Getting to know Germany Through its History

Our students have settled in very well in Germany, the country they will call home for the next 10 months. Our students are not only learning the German language in their summer language course, but their experience of living in a foreign country is becoming a deeper, lasting understanding through learning a bit about its history and culture.

Visiting historical sites can be a great way to learn and understand the culture and customs of the foreign country you are living in. Sheila Malina from International Relations batch 2015, (currently  doing her research semester in Germany) has shared some pictures regarding her visit to Konzentrationslager Buchenwald  (Buchenwald Concentration Camp), in Weimar, with her fellow students. Learning about the Holocaust in a history class in school is one thing, but actually seeing the place where it all happened is a great way to have a better and deeper understanding of the events that happened in the past.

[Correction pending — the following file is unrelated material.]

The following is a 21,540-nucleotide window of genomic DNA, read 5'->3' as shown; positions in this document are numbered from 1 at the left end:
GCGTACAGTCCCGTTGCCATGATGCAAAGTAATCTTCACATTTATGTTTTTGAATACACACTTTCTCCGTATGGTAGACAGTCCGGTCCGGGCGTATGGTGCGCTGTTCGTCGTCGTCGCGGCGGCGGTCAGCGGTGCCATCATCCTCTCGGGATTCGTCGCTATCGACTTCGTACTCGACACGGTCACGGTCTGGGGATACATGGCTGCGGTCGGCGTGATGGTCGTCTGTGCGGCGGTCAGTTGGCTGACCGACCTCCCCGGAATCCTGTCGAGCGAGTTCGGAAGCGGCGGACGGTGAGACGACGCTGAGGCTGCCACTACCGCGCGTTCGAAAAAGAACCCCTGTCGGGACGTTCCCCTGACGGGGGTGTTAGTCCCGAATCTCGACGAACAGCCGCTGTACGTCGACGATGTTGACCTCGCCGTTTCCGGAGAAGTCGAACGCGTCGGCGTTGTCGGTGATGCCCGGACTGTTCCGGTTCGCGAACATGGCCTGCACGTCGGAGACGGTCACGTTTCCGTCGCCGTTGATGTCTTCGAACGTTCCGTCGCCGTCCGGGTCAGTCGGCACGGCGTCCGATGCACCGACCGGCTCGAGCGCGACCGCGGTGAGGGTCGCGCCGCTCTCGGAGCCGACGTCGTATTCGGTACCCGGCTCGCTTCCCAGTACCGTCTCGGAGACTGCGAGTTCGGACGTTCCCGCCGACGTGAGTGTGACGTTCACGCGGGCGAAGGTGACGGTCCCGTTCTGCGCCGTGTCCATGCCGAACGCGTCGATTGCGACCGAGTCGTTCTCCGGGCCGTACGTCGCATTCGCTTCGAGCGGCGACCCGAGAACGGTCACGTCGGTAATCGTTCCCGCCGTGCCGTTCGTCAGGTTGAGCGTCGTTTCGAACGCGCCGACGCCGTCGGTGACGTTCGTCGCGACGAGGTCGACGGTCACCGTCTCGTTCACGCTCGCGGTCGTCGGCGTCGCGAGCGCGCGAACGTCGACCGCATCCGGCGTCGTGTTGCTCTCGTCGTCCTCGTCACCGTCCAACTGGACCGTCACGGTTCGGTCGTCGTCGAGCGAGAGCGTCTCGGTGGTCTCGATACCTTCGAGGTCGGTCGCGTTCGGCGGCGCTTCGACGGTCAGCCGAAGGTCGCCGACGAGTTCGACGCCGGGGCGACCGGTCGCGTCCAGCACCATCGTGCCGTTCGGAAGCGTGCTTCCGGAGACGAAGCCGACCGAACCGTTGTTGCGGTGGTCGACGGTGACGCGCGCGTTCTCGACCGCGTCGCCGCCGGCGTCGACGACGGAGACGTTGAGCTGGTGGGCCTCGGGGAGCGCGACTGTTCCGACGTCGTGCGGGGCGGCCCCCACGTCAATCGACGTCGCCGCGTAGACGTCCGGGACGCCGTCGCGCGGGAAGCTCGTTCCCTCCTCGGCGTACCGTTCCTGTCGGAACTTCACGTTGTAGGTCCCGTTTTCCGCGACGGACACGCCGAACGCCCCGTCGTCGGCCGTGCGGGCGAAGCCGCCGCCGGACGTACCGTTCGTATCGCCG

Buchenwald concentration camp was a German Nazi concentration camp that was established on Ettersberg hill near Weimar, in July 1937. It was one of the first and the largest of the concentration camps on German soil. Prisoners from all over Europe and the Soviet Union— Jews, Poles and other Slavs, the mentally ill, those disabled from birth defects, religious and political prisoners, Roma and Sinti, Freemasons, Jehovah’s Witnesses (then called Bible Students), criminals, homosexuals, and prisoners of war all worked primarily as forced labor in local armaments factories.

One of the most important things is going to historical sites and hearing about the history, the language and the roots; because getting to know the country means you start to discover new things; you realize that there are so many things that might not have been mentioned in history books. We hope our students will have one of the best life experiences during their time in Germany and we hope they come back home with tons of knowledge, understanding, and maturity.

 

 

Share This Page: